Commission to tackle full agenda on Feb. 20

Published 7:07 pm Friday, February 16, 2018

When members of the Carter County Commission meet next week, they will tackle several items of business, including three honorary bridge namings and complying with the state’s Three Star Program.

Typically, the county’s governing body meets on the third Monday of each month, but this month the meeting was shifted to the third Tuesday due to the President’s Day holiday on Monday. The Commission will meet at 6 p.m. on Tuesday, February 20 in the courtroom on the second floor of the Carter County Courthouse. Prior to the meeting, Carter County Mayor Leon Humphrey will present the Hometown Heroes program at 5 p.m. in the courtroom.

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On the agenda for Tuesday are three resolutions to honor the memory of local residents by naming bridges for them.

One resolution seeks to name the bridge spanning the Elk River on Poga Road between Ted Potter Road and Atlie Brown Road in the Poga community as the “Owen Ray Church Memorial Bridge.” Church served in the United States Army from 1960 to 1963. After returning home, Church became a master carpenter. He was a long-time resident of the Poga Community and was a well-respected citizen.

A second resolution seeks to name the bridge spanning Laurel Fork Creek on U.S. Highway 19E/State Route 321 in the Hampton Community as the “Sergeant Major James Caroll Gilbert Memorial Bridge.” Gilbert joined the U.S. Army in 1947 and was a 22-year veteran before beginning his tour of duty in Vietnam. Gilbert was killed in action on March 12, 1969, under hostile conditions while evacuating wounded soldiers from the battlefield via helicopter in Vietnam. He was posthumously awarded the Purple Heart and the Distinguished Service Cross for his extreme gallantry and extraordinary heroism while in combat.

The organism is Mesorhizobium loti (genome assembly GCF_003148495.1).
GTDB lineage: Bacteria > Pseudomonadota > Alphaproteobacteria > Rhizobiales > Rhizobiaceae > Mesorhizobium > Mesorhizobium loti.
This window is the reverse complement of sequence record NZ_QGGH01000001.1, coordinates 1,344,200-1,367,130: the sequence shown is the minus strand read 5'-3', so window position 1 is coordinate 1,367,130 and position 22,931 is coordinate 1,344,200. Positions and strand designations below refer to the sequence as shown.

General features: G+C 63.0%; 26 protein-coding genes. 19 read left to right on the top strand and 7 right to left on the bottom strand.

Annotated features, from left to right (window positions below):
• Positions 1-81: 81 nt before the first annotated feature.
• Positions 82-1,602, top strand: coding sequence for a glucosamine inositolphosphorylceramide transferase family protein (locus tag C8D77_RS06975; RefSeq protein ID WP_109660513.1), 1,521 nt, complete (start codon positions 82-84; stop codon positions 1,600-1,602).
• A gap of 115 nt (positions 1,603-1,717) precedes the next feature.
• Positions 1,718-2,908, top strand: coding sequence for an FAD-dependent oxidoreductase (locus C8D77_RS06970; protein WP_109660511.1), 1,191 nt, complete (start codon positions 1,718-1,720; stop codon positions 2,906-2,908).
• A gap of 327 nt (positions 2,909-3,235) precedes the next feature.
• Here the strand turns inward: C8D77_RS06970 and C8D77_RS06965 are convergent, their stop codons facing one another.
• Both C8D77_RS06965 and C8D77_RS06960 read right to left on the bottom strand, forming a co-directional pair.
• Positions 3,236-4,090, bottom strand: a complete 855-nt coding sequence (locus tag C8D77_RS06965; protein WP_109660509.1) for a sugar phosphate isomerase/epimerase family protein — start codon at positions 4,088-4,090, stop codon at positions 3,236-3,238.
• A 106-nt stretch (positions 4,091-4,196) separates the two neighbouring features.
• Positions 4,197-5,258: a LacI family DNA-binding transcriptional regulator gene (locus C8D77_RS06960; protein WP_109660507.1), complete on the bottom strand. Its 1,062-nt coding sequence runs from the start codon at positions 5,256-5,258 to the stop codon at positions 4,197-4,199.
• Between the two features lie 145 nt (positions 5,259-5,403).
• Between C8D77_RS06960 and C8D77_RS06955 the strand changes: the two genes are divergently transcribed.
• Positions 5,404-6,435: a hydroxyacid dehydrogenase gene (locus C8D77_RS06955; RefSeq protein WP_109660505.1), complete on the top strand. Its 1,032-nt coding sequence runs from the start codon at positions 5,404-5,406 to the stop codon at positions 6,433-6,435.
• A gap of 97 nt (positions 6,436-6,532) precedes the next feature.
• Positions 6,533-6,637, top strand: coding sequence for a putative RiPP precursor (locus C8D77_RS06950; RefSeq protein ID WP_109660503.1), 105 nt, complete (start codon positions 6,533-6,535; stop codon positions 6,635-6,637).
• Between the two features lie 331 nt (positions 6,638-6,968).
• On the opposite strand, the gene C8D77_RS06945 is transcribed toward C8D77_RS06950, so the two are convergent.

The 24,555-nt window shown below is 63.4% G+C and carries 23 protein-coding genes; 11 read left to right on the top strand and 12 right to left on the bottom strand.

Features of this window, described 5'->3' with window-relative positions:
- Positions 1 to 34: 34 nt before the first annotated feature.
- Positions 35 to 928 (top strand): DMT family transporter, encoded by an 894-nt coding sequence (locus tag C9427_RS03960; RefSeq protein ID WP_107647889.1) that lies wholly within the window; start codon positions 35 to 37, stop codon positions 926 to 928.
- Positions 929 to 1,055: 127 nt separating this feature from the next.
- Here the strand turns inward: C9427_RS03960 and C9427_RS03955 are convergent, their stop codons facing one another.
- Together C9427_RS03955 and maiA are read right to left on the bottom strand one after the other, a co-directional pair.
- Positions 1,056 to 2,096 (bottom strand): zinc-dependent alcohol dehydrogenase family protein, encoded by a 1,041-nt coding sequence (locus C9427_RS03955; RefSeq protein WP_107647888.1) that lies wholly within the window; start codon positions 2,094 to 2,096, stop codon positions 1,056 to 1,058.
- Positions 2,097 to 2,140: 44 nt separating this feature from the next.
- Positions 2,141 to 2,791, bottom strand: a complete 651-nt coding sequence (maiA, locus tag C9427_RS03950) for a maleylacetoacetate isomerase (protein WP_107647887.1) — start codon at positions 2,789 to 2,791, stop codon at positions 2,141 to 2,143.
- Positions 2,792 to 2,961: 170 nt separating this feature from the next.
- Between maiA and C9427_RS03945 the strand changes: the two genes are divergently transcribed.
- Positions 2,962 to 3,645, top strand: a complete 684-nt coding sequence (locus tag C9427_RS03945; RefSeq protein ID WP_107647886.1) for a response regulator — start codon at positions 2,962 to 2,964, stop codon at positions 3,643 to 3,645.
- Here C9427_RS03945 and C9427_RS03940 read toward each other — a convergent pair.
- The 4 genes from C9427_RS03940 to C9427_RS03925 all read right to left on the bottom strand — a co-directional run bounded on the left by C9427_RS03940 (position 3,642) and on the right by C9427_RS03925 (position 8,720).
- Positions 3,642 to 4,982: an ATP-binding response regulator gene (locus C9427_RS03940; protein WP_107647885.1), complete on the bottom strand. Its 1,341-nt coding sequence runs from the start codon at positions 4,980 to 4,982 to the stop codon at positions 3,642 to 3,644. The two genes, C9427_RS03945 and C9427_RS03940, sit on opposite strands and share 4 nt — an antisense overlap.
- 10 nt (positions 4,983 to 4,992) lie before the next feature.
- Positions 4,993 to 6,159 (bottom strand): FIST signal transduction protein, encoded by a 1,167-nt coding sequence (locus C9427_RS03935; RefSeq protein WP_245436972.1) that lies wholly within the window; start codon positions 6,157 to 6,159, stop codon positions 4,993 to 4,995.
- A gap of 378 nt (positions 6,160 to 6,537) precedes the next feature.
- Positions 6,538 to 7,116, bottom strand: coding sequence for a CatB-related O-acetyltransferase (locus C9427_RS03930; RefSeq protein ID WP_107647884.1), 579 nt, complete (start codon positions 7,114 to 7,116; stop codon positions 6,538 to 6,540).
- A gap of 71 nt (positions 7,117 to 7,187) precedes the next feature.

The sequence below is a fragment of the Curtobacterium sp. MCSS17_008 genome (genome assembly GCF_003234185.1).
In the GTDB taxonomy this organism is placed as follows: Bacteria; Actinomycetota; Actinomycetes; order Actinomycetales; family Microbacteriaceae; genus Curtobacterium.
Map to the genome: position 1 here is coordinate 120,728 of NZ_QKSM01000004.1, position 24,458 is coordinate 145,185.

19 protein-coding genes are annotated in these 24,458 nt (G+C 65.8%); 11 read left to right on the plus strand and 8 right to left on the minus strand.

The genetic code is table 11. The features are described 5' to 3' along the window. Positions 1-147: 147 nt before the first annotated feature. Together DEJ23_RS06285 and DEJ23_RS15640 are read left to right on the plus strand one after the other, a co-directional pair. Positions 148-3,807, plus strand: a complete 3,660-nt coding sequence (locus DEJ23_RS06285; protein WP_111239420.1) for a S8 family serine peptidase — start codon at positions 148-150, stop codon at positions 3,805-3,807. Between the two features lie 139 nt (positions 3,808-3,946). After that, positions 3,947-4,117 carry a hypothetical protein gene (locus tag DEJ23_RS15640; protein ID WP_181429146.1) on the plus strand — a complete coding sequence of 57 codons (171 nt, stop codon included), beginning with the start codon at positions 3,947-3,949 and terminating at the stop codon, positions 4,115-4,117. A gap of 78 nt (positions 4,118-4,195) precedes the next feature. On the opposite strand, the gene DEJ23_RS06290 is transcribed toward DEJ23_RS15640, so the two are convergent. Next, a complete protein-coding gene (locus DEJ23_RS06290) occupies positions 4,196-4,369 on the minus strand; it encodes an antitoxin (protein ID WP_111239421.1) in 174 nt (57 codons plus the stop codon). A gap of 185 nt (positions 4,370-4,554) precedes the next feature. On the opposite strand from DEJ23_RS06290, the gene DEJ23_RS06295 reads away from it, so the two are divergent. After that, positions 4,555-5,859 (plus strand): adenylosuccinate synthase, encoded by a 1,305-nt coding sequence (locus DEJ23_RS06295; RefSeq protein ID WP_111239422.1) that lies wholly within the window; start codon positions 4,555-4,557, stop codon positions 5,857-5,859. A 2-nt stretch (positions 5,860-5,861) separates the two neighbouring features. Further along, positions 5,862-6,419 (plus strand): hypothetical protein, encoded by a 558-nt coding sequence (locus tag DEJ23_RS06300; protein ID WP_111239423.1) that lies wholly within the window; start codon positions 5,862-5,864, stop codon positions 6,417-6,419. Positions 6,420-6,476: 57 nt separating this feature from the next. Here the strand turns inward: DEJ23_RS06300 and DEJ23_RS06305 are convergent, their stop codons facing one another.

The third resolution seeks to name the bridge spanning Gap Creek at the intersection of Gap Creek Road and Marion Branch Road as the “Gary D. Murray Memorial Bridge.”

After graduating Happy Valley High School, Murray enlisted in the U.S. Army in 1964, and served his country with distinction. He served as a medical NCO and attained the rank of Specialist Fourth Class.

Murray was killed in action on May 24, 1967, in the Vietnam War during a battle with the enemy forces in Pleiku Province, South Vietnam. Murray made the ultimate sacrifice by giving his life defending our country and the freedom we all enjoy today.

Members of the Commission will also consider a procedural resolution to confirm the county’s compliance with the State of Tennessee’s Three Star Program, which qualifies the county for certain grant opportunities.

In other business, the Commission will appoint a new constable to serve the county’s 4th District following the resignation of Constable Tim Lyons last month. The group will also hear a report from County Attorney Josh Hardin on the status of the relationship between Carter County and Carter County Tomorrow, which was at one time the county’s economic and community development agency.